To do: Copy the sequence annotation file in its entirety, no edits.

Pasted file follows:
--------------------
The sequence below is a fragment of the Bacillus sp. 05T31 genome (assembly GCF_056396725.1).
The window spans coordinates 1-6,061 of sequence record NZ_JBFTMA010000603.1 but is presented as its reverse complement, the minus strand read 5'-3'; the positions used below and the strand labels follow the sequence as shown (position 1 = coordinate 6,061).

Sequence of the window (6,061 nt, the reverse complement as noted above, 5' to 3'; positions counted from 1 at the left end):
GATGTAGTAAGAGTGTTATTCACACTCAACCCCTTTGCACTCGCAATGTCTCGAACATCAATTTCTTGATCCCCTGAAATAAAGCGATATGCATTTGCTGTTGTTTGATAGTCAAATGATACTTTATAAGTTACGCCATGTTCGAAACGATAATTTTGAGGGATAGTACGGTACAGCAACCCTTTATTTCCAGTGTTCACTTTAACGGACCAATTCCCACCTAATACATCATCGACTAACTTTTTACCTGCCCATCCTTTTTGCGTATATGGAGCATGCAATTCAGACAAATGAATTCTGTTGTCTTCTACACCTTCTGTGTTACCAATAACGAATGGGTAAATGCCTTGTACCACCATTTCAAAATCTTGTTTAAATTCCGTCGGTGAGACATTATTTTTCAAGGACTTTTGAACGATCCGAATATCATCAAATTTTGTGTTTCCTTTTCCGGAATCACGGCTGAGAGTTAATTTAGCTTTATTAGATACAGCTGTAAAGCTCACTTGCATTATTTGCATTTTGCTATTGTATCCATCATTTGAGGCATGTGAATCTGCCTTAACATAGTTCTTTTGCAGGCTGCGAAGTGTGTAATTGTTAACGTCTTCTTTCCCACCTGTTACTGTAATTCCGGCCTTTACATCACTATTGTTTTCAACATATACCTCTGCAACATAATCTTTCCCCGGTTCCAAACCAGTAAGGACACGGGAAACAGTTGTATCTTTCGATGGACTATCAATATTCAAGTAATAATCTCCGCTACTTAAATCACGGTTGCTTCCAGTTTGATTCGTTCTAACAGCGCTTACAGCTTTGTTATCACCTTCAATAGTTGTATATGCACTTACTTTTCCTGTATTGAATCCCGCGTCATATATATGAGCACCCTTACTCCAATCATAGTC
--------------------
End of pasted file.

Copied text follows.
The sequence below is a fragment of the Bacillus sp. 05T31 genome (assembly GCF_056396725.1).
The window spans coordinates 1-6,061 of sequence record NZ_JBFTMA010000603.1 but is presented as its reverse complement, the minus strand read 5'-3'; the positions used below and the strand labels follow the sequence as shown (position 1 = coordinate 6,061).

Sequence of the window (6,061 nt, the reverse complement as noted above, 5' to 3'; positions counted from 1 at the left end):
GATGTAGTAAGAGTGTTATTCACACTCAACCCCTTTGCACTCGCAATGTCTCGAACATCAATTTCTTGATCCCCTGAAATAAAGCGATATGCATTTGCTGTTGTTTGATAGTCAAATGATACTTTATAAGTTACGCCATGTTCGAAACGATAATTTTGAGGGATAGTACGGTACAGCAACCCTTTATTTCCAGTGTTCACTTTAACGGACCAATTCCCACCTAATACATCATCGACTAACTTTTTACCTGCCCATCCTTTTTGCGTATATGGAGCATGCAATTCAGACAAATGAATTCTGTTGTCTTCTACACCTTCTGTGTTACCAATAACGAATGGGTAAATGCCTTGTACCACCATTTCAAAATCTTGTTTAAATTCCGTCGGTGAGACATTATTTTTCAAGGACTTTTGAACGATCCGAATATCATCAAATTTTGTGTTTCCTTTTCCGGAATCACGGCTGAGAGTTAATTTAGCTTTATTAGATACAGCTGTAAAGCTCACTTGCATTATTTGCATTTTGCTATTGTATCCATCATTTGAGGCATGTGAATCTGCCTTAACATAGTTCTTTTGCAGGCTGCGAAGTGTGTAATTGTTAACGTCTTCTTTCCCACCTGTTACTGTAATTCCGGCCTTTACATCACTATTGTTTTCAACATATACCTCTGCAACATAATCTTTCCCCGGTTCCAAACCAGTAAGGACACGGGAAACAGTTGTATCTTTCGATGGACTATCAATATTCAAGTAATAATCTCCGCTACTTAAATCACGGTTGCTTCCAGTTTGATTCGTTCTAACAGCGCTTACAGCTTTGTTATCACCTTCAATAGTTGTATATGCACTTACTTTTCCTGTATTGAATCCCGCGTCATATATATGAGCACCCTTACTCCAATCATAGTC